As a longtime New York Yankees fan stemming from my father’s link to the game as a left-handed pitcher and my upbringing in Connecticut watching the likes of Munson, Nettles, Dent, Guidry (Louisiana Lightning!), Randolph, Bonilla, Griffey, Jeter, Rivera (the Sandman!), Posada, Pettitte and so many other baseball greats on TV and at the old Yankee Stadium, I am most excited for this summer in the Bronx.
Why? This year something historic happened (again) at Yankee Stadium. This event excited both baseball fans and memorabilia collectors alike. The personal collection of George Herman “Babe” Ruth was to be auctioned off at the Yankee Stadium, located at 1 East 161st Street in the Bronx, on Saturday, June 15. While the New York Yankees were to be playing the Chicago White Sox at the re-named Guaranteed Rate Field (formerly Comiskey Park and U.S. Cellular Field), a major baseball lovers and collectors event was to take place in the Bronx organized by Hunt Auctions.
The historic baseball artifacts and personal mementos of a life in baseball and other special pieces of Americana derive from the personal collection of Babe Ruth.
The history of Ruth has been the history of baseball in the early 20th century. His story has also contributed to the American story in times of trouble. Ruth’s commitment to community and his work helping children in the 1920s and 1930s has become a model for other athletes.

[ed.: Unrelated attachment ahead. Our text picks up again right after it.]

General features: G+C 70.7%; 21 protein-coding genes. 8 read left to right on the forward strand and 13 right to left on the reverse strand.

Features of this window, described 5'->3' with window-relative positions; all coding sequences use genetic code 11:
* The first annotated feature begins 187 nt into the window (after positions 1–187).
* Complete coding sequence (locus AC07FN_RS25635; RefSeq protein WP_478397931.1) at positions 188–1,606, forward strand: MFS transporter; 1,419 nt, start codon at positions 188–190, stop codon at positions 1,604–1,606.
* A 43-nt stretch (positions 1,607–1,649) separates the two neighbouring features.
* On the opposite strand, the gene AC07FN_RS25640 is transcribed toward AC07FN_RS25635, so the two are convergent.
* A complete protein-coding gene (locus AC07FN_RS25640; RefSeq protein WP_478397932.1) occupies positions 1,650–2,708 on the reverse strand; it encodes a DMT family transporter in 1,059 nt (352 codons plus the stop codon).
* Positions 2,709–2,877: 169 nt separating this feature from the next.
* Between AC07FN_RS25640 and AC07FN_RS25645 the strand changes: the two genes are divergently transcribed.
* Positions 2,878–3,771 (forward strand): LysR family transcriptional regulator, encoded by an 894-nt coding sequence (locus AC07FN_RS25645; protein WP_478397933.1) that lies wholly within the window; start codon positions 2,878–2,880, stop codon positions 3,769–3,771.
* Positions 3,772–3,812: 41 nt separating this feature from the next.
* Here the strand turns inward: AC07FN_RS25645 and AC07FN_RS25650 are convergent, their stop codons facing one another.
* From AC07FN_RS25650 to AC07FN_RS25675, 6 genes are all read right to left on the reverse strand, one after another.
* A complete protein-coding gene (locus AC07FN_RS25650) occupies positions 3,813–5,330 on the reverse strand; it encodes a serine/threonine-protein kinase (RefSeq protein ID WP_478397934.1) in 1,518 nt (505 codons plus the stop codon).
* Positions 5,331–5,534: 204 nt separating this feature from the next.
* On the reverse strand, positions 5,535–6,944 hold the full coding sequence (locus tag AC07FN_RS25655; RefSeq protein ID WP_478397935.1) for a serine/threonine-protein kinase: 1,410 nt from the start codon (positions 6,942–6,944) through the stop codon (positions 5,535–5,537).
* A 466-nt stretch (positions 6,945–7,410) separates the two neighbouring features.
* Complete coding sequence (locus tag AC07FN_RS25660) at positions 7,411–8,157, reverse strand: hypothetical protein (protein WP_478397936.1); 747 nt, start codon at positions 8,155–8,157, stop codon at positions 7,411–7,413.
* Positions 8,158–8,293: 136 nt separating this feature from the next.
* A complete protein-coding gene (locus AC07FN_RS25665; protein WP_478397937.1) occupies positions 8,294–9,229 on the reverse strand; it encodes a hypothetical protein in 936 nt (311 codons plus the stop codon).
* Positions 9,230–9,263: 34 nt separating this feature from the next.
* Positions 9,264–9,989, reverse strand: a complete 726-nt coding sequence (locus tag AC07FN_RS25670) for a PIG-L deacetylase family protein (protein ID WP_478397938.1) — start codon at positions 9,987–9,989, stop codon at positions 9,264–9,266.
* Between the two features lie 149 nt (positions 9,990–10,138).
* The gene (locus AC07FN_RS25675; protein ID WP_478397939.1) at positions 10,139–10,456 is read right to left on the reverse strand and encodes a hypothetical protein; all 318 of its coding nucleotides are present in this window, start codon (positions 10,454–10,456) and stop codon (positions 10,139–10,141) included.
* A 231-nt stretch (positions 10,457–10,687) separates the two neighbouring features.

George Herman Babe Ruth was signed to the Baltimore Orioles in 1914 for minor league play and then started his major league career with the Boston Red Sox. He was later an iconic slugger as a team member of the New York Yankees. Ruth’s contract was sold to the New York Yankees in 1920 and he was a pitcher and home run hitter until he retired from baseball in 1935.
Ruth’s stats remain impressive by today’s standards: 714 Home Runs, .342 batting average, 2,213 RBIs. He was a seven-time world champion and a 12-time American League home run leader, too. Of course, he was elected to the Baseball Hall of Fame in 1936.
Babe Ruth was a major part of American culture during the Roaring 1920s and Depression-era 1930s. He endorsed consumer products, was trusted and widely popular, and devoted time as well as his celebrity status to various charities especially those aiding children. Some maintain that Babe Ruth remains the most popular athlete in American history.
Some of the premiere artifacts to be sold included: Ruth’s barnstorming travel case from the 1920s, Ruth’s game played cleats, an autographed 60th Home Run photograph, the 1923 New York Yankees World Championship Spalding trophy, the 1923 New York Yankees World Champions autographed team ledger sheet, an inscribed Lou Gehrig photograph, the 1934 Batsman trophy from a tour of Japan, among other special baseball objects and items of Americana.